Studio Album by released in 2005

Z review

Z finds My Morning Jacket at something of a career crossroads

My Morning Jacket is a band from Louisville, KY, built solidly around the vocal and songwriting talent of group leader Jim James. Their sound is lonesome, haunting, almost classic country at times, and Jim James' voice shares the same section of that old country highway with the familiar sounds of Neil Young, yet sounds right at home here in the world of independent American pop music, alongside contemporary singers like the Flaming Lips' Wayne Coyne and Galaxie 500's Dean Wareham. My Morning Jacket weaves songs and sounds together perfectly never allowing the heavy reverb to subtract anything from the visual lyrics, or from the simple beauty of the songs themselves. Z, their second album for a major label, finds My Morning Jacket at something of a career crossroads. This could explain the presence of John Leckie in the producer's chair. Leckie, who has worked with everyone from Pink Floyd to The Stone Roses, has effectively drained all the reverb from their sound. Fortunately, he has not removed an iota of their soul. The departure of two founding members has not diminished them either. Z seems like just the beginning of a whole new phase.

10 fantastic tracks packed tightly into 47 minutes

This hasn't been an era for disciplined, focused LPs, which makes listening to My Morning Jacket's Z – with its 10 fantastic tracks packed tightly into 47 minutes – so bracing that it's hard to trust. Z begins humbly, with Wordless Chorus, a sweet nothing of a song built around a skittering beat, a sexy coo, and an angelic choir. It sounds like foreplay and afterglow all at once. The next song, It Beats For You, weaves together Pink Floyd, Red House Painters, Will Oldham, David Crosby, and Radiohead into one meandering, quasi-mystical declaration of love, and the album holds onto that rope the rest of the way, adding new strands without pulling out the old ones. Z is sturdy enough to hold the sloppy, scream-along alt-rock of What a Wonderful Man, the calliope turns of Into The Woods, the pulsating power-pop of Anytime, the elided southern stomp of Lay Low (which builds to a dual guitar jam that The Allman Brothers or Lynyrd Skynyrd would be happy to claim), and the delicate piano balladry of Knot Comes Loose, enriched by slide guitar and the high-lonesome moan of singer-songwriter Jim James.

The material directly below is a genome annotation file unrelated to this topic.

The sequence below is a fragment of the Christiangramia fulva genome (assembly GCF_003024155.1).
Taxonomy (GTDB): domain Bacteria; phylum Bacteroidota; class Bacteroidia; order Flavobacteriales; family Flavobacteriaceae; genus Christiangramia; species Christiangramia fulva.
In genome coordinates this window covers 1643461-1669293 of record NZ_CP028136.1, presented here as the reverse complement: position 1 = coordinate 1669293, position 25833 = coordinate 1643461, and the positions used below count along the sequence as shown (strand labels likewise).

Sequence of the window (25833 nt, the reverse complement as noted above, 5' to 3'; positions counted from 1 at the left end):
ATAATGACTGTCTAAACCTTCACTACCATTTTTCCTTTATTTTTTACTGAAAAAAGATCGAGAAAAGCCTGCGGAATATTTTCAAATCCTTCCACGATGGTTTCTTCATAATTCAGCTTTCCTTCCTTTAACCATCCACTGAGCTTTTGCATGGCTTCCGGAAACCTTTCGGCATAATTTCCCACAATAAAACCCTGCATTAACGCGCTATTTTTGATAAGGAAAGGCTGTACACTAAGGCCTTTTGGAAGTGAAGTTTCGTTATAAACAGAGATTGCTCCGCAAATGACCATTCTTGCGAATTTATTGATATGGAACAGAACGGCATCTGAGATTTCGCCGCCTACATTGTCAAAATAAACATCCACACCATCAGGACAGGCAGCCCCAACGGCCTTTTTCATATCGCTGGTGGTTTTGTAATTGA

Z is (at least so far) the band's definitive recording

On Z, My Morning Jacket's traditional influences are present – the folk, blues, and country tones. By trimming thirty minutes off their standard record’s length, the members of My Morning Jacket have paradoxically managed to broaden their sound. Z is intuitive, intensely creative, classicist-minded, nearly flawless. A major lineup change on the way to Z apparently inspired My Morning Jacket's prime mover, singer-guitarist-songwriter Jim James, to mess with his template, to impressive effect. He is now writing actual pop songs, like the two and a half minutes of What a Wonderful Man. And there is an emphasis on keyboards, in pulse and architecture that adds buoyancy and color to James' writing and flatters his keening, stratospheric tenor. Z is (at least so far) the band's definitive recording. Yes, it may not hew faithfully to past My Morning Jacket records, but its wide-open range perfectly exemplifies the group's adventurous spirit. Z continues to explore the band’s voice, but in a different manner than past works.